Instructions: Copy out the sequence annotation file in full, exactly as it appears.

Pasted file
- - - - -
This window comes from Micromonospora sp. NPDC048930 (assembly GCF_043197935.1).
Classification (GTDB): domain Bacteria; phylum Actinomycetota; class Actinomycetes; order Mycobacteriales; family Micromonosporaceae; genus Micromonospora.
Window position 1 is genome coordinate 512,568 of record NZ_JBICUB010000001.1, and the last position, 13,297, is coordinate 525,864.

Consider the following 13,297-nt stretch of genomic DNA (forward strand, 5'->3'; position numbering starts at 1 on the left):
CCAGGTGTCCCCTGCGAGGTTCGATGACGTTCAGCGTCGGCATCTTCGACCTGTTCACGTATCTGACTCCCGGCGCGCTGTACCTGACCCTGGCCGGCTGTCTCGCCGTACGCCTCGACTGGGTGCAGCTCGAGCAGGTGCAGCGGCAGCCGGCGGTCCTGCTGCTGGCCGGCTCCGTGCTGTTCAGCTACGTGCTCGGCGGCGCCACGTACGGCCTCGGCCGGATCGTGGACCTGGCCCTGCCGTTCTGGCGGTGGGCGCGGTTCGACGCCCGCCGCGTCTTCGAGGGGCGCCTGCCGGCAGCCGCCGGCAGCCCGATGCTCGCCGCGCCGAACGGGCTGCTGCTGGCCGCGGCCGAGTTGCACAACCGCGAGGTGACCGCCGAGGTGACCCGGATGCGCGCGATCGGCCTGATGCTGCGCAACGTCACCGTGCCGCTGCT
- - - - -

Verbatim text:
This window comes from Micromonospora sp. NPDC048930 (assembly GCF_043197935.1).
Classification (GTDB): domain Bacteria; phylum Actinomycetota; class Actinomycetes; order Mycobacteriales; family Micromonosporaceae; genus Micromonospora.
Window position 1 is genome coordinate 512,568 of record NZ_JBICUB010000001.1, and the last position, 13,297, is coordinate 525,864.

Consider the following 13,297-nt stretch of genomic DNA (forward strand, 5'->3'; position numbering starts at 1 on the left):
CCAGGTGTCCCCTGCGAGGTTCGATGACGTTCAGCGTCGGCATCTTCGACCTGTTCACGTATCTGACTCCCGGCGCGCTGTACCTGACCCTGGCCGGCTGTCTCGCCGTACGCCTCGACTGGGTGCAGCTCGAGCAGGTGCAGCGGCAGCCGGCGGTCCTGCTGCTGGCCGGCTCCGTGCTGTTCAGCTACGTGCTCGGCGGCGCCACGTACGGCCTCGGCCGGATCGTGGACCTGGCCCTGCCGTTCTGGCGGTGGGCGCGGTTCGACGCCCGCCGCGTCTTCGAGGGGCGCCTGCCGGCAGCCGCCGGCAGCCCGATGCTCGCCGCGCCGAACGGGCTGCTGCTGGCCGCGGCCGAGTTGCACAACCGCGAGGTGACCGCCGAGGTGACCCGGATGCGCGCGATCGGCCTGATGCTGCGCAACGTCACCGTGCCGCTGCT